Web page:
Yet another fiasco from the council / SCT / SLAP , (all the same thing really no matter how they try to paint it ) , The removal of a highly respected business , threat to local jobs etc when there is alternative accommodation available once they get their “bells n whistles” school up. The continued ignorance and arrogance of the above organisations is mind boggling , and we actually employ these clowns ??!!

    Reply
  6. Chris Johnston

    Shetland seem to have quite a problem with the various local trusts and their appendages, such as SCT and SLAP. They seem to have a life quite separated from elected local government and responsibility to the citizens. They want to be treated as part of government when it suits their purpose or as a private company when it suits their purpose (quote above, “…Slap, a private limited company.)

    I suspect the falling price of Brent crude oil (US$36.73 per barrel as I type and no bottom in sight) will force a reckoning in Shetland’s budgets in 2016. I hope Shetlanders will take this opportunity to simplify local government structure, making it more transparent and responsive to the citizens.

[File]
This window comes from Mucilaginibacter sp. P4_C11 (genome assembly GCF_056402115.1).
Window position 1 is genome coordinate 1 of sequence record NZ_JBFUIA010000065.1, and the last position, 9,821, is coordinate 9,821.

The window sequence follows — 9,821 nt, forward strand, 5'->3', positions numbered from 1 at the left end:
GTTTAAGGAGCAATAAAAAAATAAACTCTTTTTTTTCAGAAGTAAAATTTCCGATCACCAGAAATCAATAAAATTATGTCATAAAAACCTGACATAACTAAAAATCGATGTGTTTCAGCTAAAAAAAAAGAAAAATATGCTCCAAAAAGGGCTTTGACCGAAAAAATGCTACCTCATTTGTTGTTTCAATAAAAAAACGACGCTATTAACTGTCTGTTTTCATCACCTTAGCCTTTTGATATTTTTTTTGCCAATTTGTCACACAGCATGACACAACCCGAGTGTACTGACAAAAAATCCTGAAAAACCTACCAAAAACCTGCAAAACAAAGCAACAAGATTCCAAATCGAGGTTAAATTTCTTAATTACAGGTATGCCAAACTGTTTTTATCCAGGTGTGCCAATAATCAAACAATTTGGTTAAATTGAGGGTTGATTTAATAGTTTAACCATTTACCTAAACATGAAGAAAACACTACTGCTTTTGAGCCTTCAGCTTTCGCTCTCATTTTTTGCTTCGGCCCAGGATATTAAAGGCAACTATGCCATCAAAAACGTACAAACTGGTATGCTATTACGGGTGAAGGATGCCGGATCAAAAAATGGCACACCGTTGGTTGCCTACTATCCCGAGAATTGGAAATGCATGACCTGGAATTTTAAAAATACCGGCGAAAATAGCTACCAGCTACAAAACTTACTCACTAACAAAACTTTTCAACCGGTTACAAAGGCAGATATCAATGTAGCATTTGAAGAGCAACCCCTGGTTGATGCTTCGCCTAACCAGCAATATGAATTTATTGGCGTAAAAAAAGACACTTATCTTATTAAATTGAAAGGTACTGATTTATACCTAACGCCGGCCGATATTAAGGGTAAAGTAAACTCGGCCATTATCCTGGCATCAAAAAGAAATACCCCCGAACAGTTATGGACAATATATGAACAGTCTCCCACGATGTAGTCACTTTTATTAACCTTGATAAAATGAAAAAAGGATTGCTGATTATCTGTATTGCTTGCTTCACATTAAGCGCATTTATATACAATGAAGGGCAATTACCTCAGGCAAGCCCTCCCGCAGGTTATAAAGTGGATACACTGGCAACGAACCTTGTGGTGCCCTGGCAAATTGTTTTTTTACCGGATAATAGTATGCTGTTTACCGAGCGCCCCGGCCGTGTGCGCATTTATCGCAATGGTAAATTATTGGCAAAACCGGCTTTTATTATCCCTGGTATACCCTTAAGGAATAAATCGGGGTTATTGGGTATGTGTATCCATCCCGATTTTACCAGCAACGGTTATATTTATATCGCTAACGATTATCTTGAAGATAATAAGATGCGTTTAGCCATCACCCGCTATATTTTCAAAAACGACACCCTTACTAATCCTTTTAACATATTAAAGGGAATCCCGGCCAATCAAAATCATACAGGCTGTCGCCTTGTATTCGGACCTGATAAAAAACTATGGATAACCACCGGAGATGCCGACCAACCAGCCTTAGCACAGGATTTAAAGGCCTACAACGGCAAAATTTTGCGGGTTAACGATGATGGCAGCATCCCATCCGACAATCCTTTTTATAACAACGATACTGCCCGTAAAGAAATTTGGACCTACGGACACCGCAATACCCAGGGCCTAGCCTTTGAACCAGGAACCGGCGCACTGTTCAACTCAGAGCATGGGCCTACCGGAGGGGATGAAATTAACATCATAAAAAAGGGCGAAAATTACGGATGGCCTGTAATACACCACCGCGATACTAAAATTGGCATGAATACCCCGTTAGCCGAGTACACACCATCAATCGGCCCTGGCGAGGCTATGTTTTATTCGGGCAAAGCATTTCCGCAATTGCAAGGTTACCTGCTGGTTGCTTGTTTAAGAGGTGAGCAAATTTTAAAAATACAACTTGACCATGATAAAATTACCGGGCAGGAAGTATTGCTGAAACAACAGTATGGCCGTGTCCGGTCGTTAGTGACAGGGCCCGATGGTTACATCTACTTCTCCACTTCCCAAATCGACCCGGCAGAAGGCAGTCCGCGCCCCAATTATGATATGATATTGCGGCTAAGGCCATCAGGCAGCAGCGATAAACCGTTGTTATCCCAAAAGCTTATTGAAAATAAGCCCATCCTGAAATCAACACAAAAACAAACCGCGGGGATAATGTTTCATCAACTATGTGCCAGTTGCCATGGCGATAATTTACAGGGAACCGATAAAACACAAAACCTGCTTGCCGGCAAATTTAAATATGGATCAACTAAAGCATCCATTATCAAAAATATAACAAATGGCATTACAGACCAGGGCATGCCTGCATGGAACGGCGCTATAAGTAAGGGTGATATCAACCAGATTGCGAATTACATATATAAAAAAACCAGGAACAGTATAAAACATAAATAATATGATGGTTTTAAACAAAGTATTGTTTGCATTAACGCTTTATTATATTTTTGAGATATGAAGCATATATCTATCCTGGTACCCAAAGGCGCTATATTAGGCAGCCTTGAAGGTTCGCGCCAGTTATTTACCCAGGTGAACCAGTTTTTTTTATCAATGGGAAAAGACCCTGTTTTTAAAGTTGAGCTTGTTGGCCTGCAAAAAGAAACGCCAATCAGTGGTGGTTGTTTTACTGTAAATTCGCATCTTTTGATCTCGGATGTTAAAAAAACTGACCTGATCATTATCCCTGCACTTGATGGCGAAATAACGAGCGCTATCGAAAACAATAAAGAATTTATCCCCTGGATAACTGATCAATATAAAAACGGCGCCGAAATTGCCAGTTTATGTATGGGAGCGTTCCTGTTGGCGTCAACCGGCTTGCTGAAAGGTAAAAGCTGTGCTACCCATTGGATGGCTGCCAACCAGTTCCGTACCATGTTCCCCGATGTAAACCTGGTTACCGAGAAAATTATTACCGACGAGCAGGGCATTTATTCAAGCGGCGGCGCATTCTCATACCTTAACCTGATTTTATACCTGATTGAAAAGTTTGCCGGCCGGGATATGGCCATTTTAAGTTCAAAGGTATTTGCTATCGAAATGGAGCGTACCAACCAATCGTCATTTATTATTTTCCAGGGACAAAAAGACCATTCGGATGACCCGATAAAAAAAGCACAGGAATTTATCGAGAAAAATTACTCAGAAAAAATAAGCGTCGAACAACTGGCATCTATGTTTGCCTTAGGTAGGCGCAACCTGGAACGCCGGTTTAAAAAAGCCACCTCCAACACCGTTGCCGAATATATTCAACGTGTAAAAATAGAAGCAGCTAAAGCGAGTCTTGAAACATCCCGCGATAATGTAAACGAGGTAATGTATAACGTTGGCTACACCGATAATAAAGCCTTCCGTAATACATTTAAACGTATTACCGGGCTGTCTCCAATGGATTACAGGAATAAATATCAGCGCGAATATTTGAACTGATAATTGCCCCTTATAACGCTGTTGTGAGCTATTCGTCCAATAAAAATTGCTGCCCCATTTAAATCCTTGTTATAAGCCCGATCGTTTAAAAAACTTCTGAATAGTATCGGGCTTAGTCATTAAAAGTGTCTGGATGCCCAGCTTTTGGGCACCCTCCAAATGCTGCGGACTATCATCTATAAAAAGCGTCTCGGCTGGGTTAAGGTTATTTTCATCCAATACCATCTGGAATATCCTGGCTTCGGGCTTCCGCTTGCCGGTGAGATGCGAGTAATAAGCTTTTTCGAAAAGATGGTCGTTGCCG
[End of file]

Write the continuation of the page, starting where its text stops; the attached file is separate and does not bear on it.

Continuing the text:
Reply
  7. David Spence

    I have a suspicion the SCT, are doing their damnedest to ‘ keep their piece of the pie ‘ known by the fiasco called ‘ The Viking Energy Project ‘. Even although this business does not exist, in terms of functionality (electricity via wind) it has already swallowed up £11 million pounds of ‘ Shetlands Money ‘ and we are still feeding this imaginary monster with ‘ real money ‘ and getting nowhere fast.

    One must seriously ask the SCT ‘ How many millions of ‘ Shetlands Money ‘ must be fed to this ‘ money devouring monster ‘ before they realize this creature which is not worth keeping ? ‘.